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Trade and Political Fragmentation on the Silk Roads: The Economic Effects of Historical Exchange between China and the Muslim East

Author

Listed:
  • Christopher Paik
  • Lisa Blaydes

    (Division of Social Science)

Abstract

The Silk Roads stretched across Eurasia, connecting East and West for centuries. At its height, the network of trade routes enabled merchants to travel from China to the Mediterranean Sea, carrying with them high-value commercial goods, the exchange of which encouraged urban growth and prosperity. We examine the extent to which urban centers thrived or withered as a function of shocks to trade routes, particularly political fragmentation along natural travel paths. We find that political fragmentation along the roads to Aleppo and historic Chang'an - major terminus locations for cross-regional trade - damaged city growth. These conclusions contribute to our understanding of how a pre-modern international system operated through an examination of exchange between the two most developed world regions of the medieval and early modern periods, China and the Muslim East.

Suggested Citation

  • Christopher Paik & Lisa Blaydes, 2019. "Trade and Political Fragmentation on the Silk Roads: The Economic Effects of Historical Exchange between China and the Muslim East," Working Papers 20190033, New York University Abu Dhabi, Department of Social Science, revised Dec 2019.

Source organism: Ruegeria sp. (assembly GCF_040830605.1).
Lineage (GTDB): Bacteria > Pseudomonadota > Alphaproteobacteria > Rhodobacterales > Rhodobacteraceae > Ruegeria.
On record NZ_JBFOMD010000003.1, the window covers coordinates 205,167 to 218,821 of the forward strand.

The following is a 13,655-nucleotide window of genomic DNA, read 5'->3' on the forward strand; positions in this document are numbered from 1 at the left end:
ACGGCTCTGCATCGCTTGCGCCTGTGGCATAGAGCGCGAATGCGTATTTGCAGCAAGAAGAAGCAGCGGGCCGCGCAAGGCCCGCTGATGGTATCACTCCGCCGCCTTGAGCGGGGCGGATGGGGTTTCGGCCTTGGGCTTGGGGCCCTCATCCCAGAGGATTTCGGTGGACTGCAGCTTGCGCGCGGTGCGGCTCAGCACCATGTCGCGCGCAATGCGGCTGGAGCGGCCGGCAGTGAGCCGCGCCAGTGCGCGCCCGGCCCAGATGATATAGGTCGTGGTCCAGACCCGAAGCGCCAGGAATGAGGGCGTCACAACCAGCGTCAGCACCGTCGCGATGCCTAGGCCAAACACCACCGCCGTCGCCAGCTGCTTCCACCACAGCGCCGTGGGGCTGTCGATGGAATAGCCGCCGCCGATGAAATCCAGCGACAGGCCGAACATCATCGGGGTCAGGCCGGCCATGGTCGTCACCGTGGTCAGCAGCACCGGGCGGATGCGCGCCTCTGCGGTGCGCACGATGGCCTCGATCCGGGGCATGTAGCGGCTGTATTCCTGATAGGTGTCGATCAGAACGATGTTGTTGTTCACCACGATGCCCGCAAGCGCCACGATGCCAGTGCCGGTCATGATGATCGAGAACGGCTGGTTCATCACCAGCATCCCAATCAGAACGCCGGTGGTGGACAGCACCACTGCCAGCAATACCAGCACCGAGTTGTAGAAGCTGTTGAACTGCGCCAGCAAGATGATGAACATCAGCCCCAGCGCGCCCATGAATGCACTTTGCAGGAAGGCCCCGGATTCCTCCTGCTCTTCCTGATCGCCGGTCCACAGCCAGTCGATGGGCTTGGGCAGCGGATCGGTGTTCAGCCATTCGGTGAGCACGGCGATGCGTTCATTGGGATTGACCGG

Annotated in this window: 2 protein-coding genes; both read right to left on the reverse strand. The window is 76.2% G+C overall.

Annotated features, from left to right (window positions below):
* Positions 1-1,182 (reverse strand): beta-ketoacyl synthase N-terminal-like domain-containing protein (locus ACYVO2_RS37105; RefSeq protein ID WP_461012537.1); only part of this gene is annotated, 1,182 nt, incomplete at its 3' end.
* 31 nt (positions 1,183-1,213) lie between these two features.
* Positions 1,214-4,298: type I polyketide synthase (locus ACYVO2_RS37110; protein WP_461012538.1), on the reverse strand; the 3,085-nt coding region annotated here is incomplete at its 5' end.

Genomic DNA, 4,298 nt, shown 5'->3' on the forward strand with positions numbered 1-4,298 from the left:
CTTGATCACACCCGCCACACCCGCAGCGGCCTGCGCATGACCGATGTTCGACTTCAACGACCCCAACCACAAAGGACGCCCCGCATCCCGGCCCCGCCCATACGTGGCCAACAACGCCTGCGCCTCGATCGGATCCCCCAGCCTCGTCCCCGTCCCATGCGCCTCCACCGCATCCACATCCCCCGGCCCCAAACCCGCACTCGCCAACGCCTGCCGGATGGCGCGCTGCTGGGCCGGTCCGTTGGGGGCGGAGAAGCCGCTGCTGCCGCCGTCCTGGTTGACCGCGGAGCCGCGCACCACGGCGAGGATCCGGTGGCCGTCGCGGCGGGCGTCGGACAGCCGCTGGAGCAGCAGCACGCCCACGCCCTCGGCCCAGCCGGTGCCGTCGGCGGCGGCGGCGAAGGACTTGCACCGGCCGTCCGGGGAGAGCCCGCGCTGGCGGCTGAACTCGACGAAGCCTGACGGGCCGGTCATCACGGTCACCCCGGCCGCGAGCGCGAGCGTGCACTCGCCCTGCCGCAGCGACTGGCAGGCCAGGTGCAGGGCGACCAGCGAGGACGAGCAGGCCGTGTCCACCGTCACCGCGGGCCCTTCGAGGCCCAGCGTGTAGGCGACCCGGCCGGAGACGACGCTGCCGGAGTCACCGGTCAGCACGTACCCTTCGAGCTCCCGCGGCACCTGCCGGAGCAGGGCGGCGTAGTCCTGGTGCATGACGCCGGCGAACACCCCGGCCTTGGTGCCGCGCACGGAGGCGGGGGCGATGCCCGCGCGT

• Handle: RePEc:nad:wpaper:20190033
    as

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    File URL: https://nyuad.nyu.edu/content/dam/nyuad/academics/divisions/social-science/working-papers/2019/0033.pdf
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    References listed on IDEAS

    as
    1. Dincecco, Mark, 2010. "Fragmented authority from Ancien Régime to modernity: a quantitative analysis," Journal of Institutional Economics, Cambridge University Press, vol. 6(3), pages 305-328, September.
    2. Blaydes, Lisa & Chaney, Eric, 2013. "The Feudal Revolution and Europe's Rise: Political Divergence of the Christian West and the Muslim World before 1500 CE," American Political Science Review, Cambridge University Press, vol. 107(1), pages 16-34, February.
    3. Rosenthal, Jean-Laurent & Wong, R. Bin, 2011. "Before and Beyond Divergence: The Politics of Economic Change in China and Europe," Economics Books, Harvard University Press, number 9780674057913, Spring.
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